After Friday’s meeting, Agouris noted that when it comes to the potential new unit, once there is something tangible to present, faculty will have the opportunity to get more involved.
“Faculty heads are aware and working on it with the administration,” she said, explaining that once there is a concrete idea to present, faculty members will have the opportunity to discuss it. involve more. “We fully expect to engage the assembly of faculty and have a larger conversation.”
It will be a long process, Agouris explained, and there will be plenty of time to engage the community. She added that once the administration has a better idea of the options, there will be a better idea of how to move forward.
Agouris expects a nationwide search process to add more computing and data science talent to come, with the aim of bringing in “big stars” to the field as William & Mary seeks to respond to what has been described by William & Mary News as “an explosion of interest in computer science in recent years. This is also prevalent among the school’s student body, with interest in IT fields more than tripling in the past 10 years.
In other business on Friday, William & Mary announced that it will guarantee scholarship aid to cover at least tuition and fees for all students eligible for the State Undergraduate Pell Scholarship from the 2023-24 school year. The Pell Scholarship is a financial aid granted by the federal government to students belonging to the low income group. Unlike a student loan, the Pell Grant does not need to be repaid.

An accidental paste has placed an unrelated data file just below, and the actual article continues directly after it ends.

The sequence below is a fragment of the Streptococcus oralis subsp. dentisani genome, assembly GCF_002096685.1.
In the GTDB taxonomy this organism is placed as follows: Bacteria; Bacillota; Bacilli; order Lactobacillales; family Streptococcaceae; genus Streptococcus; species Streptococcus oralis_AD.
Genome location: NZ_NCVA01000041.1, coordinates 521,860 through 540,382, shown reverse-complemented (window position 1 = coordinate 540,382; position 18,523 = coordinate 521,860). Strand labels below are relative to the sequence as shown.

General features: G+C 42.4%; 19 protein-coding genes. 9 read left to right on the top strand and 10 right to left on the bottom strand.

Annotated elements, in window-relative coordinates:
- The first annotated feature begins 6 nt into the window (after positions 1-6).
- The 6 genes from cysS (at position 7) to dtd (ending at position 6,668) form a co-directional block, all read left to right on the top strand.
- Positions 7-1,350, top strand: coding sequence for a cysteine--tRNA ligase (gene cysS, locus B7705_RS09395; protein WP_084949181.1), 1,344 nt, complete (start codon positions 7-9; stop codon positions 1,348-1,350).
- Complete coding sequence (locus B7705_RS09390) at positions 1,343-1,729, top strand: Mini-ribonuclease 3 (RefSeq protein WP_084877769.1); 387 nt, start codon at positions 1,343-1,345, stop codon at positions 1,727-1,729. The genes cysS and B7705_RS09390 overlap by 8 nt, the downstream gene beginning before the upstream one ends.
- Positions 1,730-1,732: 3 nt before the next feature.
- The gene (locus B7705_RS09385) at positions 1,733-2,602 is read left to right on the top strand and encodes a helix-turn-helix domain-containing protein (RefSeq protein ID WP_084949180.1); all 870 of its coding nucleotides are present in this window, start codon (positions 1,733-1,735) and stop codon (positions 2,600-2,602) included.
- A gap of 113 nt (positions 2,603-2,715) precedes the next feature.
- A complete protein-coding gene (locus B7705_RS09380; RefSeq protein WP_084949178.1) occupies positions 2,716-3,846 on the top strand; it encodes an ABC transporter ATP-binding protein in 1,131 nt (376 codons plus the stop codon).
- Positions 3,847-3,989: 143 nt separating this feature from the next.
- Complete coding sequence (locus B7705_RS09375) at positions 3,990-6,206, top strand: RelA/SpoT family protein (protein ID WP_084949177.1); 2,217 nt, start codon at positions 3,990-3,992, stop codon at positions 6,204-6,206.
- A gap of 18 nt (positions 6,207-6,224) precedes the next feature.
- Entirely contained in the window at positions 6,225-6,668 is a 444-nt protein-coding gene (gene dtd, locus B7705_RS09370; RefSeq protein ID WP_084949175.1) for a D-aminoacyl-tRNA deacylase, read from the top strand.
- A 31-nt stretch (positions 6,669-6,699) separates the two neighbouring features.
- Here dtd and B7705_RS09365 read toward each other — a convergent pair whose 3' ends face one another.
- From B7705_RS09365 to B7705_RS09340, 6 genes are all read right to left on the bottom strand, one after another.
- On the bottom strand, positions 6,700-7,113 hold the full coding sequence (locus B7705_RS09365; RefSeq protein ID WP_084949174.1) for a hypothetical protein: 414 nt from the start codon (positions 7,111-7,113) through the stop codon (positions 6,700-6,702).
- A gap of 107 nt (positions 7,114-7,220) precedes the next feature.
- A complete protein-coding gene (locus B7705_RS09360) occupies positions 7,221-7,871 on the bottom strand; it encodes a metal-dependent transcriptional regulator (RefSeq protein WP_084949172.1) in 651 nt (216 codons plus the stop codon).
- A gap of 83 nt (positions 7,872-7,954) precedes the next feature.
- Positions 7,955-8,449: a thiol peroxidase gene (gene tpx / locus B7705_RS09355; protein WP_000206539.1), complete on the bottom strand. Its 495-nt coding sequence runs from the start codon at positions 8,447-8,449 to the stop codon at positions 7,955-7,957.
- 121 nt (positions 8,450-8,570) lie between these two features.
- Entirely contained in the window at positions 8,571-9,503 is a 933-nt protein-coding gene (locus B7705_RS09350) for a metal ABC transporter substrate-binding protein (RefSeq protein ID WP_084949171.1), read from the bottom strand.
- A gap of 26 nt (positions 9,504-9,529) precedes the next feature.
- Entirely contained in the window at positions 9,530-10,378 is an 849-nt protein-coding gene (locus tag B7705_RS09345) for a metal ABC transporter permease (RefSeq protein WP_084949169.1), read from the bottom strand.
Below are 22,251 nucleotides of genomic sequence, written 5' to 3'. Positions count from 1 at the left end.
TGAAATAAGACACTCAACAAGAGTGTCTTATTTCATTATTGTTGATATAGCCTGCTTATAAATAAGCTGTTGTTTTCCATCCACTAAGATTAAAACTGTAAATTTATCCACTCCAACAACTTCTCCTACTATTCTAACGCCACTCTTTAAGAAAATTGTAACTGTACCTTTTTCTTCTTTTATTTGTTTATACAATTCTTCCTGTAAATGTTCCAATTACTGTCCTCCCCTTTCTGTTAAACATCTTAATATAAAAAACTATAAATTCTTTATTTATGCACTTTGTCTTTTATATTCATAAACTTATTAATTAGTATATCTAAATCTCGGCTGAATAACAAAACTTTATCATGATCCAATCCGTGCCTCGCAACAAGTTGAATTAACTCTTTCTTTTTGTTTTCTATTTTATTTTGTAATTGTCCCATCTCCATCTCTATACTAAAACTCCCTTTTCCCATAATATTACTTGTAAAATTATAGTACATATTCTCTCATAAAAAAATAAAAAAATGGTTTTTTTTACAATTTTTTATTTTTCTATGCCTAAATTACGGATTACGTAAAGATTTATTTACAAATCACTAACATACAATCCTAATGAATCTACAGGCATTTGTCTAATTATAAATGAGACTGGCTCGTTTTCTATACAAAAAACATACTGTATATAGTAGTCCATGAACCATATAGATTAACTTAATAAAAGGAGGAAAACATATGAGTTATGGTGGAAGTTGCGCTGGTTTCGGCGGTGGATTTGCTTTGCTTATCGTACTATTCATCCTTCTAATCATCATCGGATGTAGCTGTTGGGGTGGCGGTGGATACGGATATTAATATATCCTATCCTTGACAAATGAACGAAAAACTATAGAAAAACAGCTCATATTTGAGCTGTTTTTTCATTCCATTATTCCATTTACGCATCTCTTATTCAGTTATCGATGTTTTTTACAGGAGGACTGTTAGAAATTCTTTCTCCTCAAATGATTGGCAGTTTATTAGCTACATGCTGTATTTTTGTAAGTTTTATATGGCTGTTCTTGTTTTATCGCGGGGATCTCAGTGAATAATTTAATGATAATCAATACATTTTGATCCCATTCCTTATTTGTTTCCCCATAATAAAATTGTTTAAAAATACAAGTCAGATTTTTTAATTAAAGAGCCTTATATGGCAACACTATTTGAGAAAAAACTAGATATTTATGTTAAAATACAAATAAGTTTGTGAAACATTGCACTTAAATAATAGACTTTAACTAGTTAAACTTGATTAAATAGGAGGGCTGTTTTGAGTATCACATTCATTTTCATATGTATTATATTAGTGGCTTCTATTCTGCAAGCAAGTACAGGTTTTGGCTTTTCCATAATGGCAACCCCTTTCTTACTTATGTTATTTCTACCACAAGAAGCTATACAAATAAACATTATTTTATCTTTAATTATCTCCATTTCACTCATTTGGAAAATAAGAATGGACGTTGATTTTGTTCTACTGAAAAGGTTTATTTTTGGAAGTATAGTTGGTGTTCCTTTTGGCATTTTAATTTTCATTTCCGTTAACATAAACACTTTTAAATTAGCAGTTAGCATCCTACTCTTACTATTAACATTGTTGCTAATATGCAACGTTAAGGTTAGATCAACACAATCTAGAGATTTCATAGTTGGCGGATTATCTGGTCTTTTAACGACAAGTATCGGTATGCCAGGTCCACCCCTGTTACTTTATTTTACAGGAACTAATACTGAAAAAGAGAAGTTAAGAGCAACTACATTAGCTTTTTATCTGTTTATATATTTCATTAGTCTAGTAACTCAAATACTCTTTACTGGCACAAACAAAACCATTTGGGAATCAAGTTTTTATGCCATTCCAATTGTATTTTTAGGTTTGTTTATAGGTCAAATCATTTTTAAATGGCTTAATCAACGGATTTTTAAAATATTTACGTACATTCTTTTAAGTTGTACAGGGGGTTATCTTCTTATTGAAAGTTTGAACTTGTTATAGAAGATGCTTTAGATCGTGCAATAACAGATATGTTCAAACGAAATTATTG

“This program will allow William & Mary to continue to recruit the best and the brightest, regardless of family means,” Rowe told the board. “This marks a key milestone in our ongoing efforts to increase access and affordability for our entire community.”
The school’s goal is to increase the percentage of in-state undergraduates eligible for the Pell Scholarship to 20% in four years in a bid to expand William & Mary’s reach to non-traditional students .
According to William & Mary, currently around 17% of their in-state students are Pell Grant recipients, up from 15% just six years ago.
The board also had a preliminary discussion about the possibility of developing a multi-year plan to increase tuition fees.
In May, the Board of Visitors’ executive committee voted to keep tuition flat for the fifth straight year for in-state students and four straight years for out-of-state students. The decision came amid fears that rising costs could affect the school’s affordability and accessibility for prospective students.
During the discussion, several board members agreed that incremental changes to tuition rates would be better than one big change. Student assembly president John Cho said potential tuition increases are a concern for students and the student body would appreciate their voice being heard in these discussions.
Sian Wilkerson, 757-342-6616, email@example.com